Findings

The network mapping method was acceptable to TC residents, and provided valuable insights into the social networks and social identity of TC residents.

Research limitations/implications

This paper explores issues around mapping social identity and its potential in the TC and other residential settings.

Originality/value

The paper integrates a number of conceptual models to create a new framework for understanding transitions in social networks during treatment and reports on a novel measurement method underpinning this.

Details

Therapeutic Communities: The International Journal of Therapeutic Communities, vol. 35 no. 1
Type: Research Article
ISSN: 0964-1866

Keywords

Article
Publication date: 14 December 2015

Cassandra Perryman and Genevieve Dingle

The purpose of this paper is to summarize research conducted in long-term residential rehabilitation centers, including therapeutic communities (TCs), in order to further…

Abstract

Purpose

The purpose of this paper is to summarize research conducted in long-term residential rehabilitation centers, including therapeutic communities (TCs), in order to further clarify the effectiveness of this treatment approach and to evaluate the quality of TC research conducted in the period 2000-2013.

Design/methodology/approach

The composite search engine UQ database Summon were used to find articles with “Therapeutic Community” as title words, and the search was limited to adult participants, peer-reviewed articles, published between January 2000 and June 2013 in the English language. The review was conducted using Cochrane Collaboration methods and reported under the Preferred Reporting Items for Systematic Review and Meta-analyses guidelines.

Findings

In total, 25 studies met inclusion criteria for the review and represented data from n=5,923 participants in the USA, Australia, Spain, England, and Belgium. Evidence supports the TC approach for a diverse range of individuals who misuse a range of substances. Several studies reported a relationship between retention and outcomes however dropout from treatment is a widespread issue. A paucity of research using multiple time points precludes any firm conclusions regarding the optimal length of treatment in a TC. There is a lack of research on the interplay between individual and community-level factors on client well-being, retention, and longer term outcomes.

Research limitations/implications

This review highlights the need for TC research that includes multiple time points and follow-up assessments, and measures of change in theoretically meaningful constructs alongside standard measures of demographics, substance use, and psychiatric symptoms.

Practical implications

The reporting format of TC research should be better standardized in order to create a better basis for research comparison. More standardized reporting would also allow for effect size analysis, and create a more efficacious evidence base.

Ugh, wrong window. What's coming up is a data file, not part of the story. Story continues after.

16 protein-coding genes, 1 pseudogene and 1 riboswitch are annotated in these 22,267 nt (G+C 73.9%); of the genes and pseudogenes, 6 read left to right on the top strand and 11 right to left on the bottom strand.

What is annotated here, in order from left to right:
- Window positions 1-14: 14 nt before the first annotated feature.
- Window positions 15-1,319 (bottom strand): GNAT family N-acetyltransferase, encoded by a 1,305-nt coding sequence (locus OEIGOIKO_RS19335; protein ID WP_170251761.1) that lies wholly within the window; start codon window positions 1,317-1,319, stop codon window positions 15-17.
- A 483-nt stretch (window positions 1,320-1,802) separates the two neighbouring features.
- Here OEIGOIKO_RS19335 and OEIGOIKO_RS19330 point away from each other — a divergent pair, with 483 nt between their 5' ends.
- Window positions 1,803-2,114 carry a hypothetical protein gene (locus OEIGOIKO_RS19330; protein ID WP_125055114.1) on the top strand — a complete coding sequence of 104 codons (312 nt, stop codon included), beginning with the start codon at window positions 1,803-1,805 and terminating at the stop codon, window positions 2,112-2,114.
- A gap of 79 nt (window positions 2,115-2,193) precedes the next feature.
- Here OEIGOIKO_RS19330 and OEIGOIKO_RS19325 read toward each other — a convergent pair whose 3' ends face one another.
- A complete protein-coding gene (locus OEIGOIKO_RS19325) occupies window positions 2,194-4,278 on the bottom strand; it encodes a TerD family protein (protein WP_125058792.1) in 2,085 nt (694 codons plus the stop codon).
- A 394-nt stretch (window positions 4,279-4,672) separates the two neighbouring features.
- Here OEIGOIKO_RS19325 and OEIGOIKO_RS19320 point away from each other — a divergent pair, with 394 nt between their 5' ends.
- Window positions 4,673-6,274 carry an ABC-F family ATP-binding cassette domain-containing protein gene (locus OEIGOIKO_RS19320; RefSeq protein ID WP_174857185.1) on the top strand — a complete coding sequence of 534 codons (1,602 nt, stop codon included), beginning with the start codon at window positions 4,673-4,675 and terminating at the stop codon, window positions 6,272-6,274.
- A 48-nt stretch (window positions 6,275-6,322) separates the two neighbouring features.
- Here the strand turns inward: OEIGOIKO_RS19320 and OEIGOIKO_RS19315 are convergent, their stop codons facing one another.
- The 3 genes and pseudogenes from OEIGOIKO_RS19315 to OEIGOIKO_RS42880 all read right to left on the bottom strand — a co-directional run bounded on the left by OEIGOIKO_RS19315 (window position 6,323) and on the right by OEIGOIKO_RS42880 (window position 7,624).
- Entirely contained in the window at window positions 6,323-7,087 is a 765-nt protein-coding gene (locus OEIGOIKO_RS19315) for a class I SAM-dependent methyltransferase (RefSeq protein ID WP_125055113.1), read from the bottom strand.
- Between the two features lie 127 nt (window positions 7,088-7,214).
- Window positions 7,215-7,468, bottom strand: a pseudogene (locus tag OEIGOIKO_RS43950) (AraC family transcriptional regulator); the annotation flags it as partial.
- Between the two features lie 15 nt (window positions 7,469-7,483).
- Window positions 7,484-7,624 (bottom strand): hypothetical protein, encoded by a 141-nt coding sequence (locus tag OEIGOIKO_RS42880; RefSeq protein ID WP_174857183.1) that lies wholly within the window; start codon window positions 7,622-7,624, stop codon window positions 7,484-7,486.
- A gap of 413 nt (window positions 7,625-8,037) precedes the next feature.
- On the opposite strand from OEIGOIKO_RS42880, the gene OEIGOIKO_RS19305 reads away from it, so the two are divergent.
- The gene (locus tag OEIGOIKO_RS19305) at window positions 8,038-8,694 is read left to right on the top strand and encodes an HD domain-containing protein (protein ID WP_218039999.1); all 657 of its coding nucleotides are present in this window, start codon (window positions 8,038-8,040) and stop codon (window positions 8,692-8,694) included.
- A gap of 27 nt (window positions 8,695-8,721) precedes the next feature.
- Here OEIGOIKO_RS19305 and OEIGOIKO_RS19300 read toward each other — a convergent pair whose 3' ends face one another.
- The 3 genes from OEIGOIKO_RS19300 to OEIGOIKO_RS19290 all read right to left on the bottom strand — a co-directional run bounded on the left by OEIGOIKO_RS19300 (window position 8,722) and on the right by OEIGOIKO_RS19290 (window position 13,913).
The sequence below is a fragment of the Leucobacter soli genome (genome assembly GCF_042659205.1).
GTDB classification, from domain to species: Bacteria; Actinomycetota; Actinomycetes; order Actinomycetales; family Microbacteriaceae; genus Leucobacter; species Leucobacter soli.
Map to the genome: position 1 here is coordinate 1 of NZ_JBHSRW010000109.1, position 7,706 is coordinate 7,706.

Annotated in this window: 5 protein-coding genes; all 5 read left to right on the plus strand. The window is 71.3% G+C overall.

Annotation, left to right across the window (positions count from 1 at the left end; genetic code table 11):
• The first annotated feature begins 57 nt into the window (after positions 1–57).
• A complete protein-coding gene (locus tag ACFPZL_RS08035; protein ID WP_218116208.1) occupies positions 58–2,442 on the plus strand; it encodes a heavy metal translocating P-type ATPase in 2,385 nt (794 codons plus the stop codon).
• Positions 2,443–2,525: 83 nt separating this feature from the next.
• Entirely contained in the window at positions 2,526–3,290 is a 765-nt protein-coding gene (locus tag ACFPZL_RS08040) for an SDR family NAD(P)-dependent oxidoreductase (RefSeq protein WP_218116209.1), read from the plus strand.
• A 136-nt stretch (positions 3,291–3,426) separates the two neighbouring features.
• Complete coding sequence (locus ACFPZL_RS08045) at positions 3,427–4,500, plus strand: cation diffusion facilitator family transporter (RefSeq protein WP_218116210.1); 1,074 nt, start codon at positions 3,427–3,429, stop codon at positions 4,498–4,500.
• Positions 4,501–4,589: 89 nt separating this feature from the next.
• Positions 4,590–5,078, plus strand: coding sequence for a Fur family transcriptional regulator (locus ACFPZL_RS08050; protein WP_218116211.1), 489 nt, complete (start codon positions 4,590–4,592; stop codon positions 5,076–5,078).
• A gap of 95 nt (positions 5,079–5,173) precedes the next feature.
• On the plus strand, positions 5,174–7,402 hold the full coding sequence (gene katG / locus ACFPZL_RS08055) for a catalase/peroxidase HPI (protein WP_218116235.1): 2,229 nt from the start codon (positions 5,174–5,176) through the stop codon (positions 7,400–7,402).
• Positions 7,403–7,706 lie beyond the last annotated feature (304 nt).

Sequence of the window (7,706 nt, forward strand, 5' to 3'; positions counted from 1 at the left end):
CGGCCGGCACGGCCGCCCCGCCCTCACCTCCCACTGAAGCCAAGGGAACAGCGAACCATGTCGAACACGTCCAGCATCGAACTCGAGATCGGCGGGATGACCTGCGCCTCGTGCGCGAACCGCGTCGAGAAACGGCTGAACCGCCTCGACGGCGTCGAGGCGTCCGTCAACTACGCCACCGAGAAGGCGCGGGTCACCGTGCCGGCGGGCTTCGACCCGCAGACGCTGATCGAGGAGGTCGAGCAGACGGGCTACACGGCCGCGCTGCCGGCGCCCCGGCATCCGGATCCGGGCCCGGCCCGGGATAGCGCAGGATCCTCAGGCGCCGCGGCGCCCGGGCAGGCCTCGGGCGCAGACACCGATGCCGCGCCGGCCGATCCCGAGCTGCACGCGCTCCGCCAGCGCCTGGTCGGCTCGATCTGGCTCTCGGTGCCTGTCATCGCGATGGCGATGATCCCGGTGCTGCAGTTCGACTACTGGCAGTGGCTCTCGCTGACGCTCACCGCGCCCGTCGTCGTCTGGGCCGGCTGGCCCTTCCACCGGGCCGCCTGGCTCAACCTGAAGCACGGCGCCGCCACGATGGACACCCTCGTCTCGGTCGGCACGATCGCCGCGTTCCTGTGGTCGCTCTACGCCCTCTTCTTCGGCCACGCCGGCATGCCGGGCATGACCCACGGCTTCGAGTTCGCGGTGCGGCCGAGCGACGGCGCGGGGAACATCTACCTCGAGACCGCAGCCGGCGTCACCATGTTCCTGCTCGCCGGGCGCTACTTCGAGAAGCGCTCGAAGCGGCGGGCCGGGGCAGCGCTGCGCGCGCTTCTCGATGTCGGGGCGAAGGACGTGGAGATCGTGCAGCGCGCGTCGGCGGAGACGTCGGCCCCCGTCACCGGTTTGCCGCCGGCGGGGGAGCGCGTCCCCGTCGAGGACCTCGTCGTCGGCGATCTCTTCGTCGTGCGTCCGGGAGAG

Originality/value

This updates the systematic review body of research.

Details

Therapeutic Communities: The International Journal of Therapeutic Communities, vol. 36 no. 4
Type: Research Article
ISSN: 0964-1866

Keywords

Book part
Publication date: 26 November 2019

Metal saved my life. It is not the first time and it probably will not be the last. The death of my mother when I was twenty-one meant that I was alone, and if it had not…

Abstract

Metal saved my life. It is not the first time and it probably will not be the last. The death of my mother when I was twenty-one meant that I was alone, and if it had not been for metal, my grieving process may have been the end of my story. The death, of course, is one thing, but mourning is something that surfaces many years after the event. If I had not bought my first guitar the year she died, the last nineteen years of my life would follow a very different narrative.

I firmly believe that metal and metal performance prevented my suicide and any plans for revenge. It matched my pain, sonically, texturally, musically and aesthetically. It initiated a cathartic process that I have returned to since, because it offers me emotional and psychological balance that other music forms do not. This may be a purely subjective engagement, but that is precisely the point.

Remembering this time in my life is not easy, and can often come in hesitations, blanks and painful memories. By using interpretive performance autoethnography, a methodology that Laurel Richardson calls CAP or creative analytic practice (Richardson, 2000, p. 929) means:

[it] allows the researcher to take up a person’s life in its immediate particularity and to ground the life in its historical moment. We move back and forth in time, using a version of Sartre’s progressive-regressive method. Interpretation works forward to the conclusion of a set of acts taken up by the subject while working back in time, interrogating the historical, cultural, and biographical conditions that moved the person to experience the events being studied

Through this methodological application, this paper seeks to analyse how metal and metal performance helped me write my trauma into a performing life that ultimately liberated me from my grief.

Details

Music and Death: Interdisciplinary Readings and Perspectives
Type: Book
ISBN: 978-1-83867-945-3

Keywords